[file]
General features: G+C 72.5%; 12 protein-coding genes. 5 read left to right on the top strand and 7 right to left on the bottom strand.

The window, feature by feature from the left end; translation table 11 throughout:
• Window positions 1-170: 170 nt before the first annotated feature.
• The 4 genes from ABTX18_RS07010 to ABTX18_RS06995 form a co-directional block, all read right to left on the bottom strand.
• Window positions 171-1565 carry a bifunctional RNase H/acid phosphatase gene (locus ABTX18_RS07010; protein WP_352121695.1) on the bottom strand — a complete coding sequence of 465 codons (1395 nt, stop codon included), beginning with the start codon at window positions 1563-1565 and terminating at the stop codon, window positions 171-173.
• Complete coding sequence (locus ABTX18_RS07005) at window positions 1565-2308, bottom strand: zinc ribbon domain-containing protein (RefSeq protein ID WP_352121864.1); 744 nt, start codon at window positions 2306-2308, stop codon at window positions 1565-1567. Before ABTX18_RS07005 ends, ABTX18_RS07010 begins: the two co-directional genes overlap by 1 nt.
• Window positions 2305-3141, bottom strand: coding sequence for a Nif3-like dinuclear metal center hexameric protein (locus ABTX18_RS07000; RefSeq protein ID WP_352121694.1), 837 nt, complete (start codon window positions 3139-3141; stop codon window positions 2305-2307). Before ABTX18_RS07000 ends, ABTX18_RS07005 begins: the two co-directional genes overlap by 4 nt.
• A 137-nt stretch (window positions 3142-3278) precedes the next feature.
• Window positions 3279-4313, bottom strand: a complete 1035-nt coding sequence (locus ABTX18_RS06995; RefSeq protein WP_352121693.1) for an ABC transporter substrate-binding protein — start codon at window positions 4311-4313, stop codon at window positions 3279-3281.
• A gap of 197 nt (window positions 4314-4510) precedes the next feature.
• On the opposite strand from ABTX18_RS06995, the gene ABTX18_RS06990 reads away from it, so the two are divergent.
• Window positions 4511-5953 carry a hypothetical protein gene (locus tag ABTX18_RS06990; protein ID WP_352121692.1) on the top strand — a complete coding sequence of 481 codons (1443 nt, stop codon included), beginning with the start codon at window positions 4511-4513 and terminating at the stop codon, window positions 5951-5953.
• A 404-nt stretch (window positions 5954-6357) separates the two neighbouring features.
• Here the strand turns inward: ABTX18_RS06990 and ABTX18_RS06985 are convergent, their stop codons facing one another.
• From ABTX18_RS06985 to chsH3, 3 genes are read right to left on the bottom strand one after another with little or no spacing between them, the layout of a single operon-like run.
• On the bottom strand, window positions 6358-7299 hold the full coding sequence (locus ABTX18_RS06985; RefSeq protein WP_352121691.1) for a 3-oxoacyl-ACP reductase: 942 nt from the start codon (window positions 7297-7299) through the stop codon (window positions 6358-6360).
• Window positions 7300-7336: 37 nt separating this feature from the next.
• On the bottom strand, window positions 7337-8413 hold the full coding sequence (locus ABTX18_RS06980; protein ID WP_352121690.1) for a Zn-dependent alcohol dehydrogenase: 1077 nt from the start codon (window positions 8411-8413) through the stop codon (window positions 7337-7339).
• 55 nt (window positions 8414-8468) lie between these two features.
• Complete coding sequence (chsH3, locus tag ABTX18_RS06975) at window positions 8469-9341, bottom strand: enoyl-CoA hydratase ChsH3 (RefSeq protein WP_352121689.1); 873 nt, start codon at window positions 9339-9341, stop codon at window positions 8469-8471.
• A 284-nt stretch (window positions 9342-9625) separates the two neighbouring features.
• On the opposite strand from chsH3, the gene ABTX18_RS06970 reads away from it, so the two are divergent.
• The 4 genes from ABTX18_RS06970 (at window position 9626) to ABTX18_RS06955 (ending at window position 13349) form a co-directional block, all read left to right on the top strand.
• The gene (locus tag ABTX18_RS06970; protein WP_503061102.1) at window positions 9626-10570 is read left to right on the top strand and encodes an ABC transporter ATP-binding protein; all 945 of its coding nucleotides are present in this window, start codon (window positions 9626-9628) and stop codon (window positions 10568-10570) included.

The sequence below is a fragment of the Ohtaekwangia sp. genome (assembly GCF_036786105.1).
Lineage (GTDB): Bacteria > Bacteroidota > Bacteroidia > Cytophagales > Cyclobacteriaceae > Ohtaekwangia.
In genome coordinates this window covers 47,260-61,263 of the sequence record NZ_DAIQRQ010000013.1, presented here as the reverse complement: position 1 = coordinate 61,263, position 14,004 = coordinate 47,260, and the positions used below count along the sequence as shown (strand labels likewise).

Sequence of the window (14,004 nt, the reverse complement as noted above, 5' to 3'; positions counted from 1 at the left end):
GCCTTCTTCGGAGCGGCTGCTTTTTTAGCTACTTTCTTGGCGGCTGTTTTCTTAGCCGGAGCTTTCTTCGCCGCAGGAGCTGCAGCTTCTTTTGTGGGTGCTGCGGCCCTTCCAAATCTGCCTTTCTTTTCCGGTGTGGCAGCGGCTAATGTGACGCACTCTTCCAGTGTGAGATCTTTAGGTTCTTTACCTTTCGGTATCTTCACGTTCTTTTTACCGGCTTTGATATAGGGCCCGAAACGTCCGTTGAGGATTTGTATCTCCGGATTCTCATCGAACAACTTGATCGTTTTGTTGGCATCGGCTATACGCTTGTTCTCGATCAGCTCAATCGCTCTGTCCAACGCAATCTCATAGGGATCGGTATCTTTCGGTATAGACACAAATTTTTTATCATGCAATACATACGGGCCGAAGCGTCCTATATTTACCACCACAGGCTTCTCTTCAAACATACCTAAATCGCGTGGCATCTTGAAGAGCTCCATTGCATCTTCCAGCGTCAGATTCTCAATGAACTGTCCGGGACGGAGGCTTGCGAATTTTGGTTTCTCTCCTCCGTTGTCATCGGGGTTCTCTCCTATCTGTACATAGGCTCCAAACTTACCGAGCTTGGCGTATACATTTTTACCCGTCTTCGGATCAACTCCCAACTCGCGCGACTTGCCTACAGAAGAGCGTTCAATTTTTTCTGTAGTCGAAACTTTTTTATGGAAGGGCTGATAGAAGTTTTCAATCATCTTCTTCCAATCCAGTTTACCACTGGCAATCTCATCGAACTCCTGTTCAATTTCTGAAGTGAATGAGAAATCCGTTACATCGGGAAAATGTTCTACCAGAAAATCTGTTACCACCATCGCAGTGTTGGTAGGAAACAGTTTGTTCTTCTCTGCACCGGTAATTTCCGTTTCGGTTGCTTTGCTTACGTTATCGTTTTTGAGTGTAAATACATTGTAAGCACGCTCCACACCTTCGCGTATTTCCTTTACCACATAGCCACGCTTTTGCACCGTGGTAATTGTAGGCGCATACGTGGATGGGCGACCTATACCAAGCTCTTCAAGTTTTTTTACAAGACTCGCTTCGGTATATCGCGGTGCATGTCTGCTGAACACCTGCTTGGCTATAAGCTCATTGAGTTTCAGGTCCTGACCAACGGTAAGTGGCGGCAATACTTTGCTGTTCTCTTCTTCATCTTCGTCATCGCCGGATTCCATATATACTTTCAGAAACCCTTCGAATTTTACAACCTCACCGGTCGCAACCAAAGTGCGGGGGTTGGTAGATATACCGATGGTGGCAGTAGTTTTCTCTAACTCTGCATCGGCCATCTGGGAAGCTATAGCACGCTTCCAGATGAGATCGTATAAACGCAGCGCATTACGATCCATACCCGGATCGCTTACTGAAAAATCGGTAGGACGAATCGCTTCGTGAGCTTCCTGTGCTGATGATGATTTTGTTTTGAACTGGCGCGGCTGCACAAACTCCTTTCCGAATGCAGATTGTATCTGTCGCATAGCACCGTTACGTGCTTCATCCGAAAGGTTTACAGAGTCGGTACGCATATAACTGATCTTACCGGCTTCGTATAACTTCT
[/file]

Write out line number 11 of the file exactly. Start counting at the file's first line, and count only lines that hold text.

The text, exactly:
• On the opposite strand from ABTX18_RS06995, the gene ABTX18_RS06990 reads away from it, so the two are divergent.